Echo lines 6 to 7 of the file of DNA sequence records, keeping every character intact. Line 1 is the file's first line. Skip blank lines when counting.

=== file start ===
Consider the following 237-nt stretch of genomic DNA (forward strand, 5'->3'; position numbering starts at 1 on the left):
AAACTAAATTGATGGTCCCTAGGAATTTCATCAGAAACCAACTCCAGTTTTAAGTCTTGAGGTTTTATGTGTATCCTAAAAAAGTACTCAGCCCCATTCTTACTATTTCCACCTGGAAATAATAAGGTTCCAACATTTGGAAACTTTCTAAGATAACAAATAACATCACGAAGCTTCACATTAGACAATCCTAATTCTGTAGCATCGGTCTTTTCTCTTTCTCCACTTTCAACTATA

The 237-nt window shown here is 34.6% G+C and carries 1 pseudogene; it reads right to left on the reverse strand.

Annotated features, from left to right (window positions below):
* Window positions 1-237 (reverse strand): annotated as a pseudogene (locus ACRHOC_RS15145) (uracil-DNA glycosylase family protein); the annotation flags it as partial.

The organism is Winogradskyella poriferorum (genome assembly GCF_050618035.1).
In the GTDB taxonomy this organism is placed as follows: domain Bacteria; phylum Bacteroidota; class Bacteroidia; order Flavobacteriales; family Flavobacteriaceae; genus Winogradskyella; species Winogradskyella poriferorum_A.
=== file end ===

The organism is Winogradskyella poriferorum (genome assembly GCF_050618035.1).
In the GTDB taxonomy this organism is placed as follows: domain Bacteria; phylum Bacteroidota; class Bacteroidia; order Flavobacteriales; family Flavobacteriaceae; genus Winogradskyella; species Winogradskyella poriferorum_A.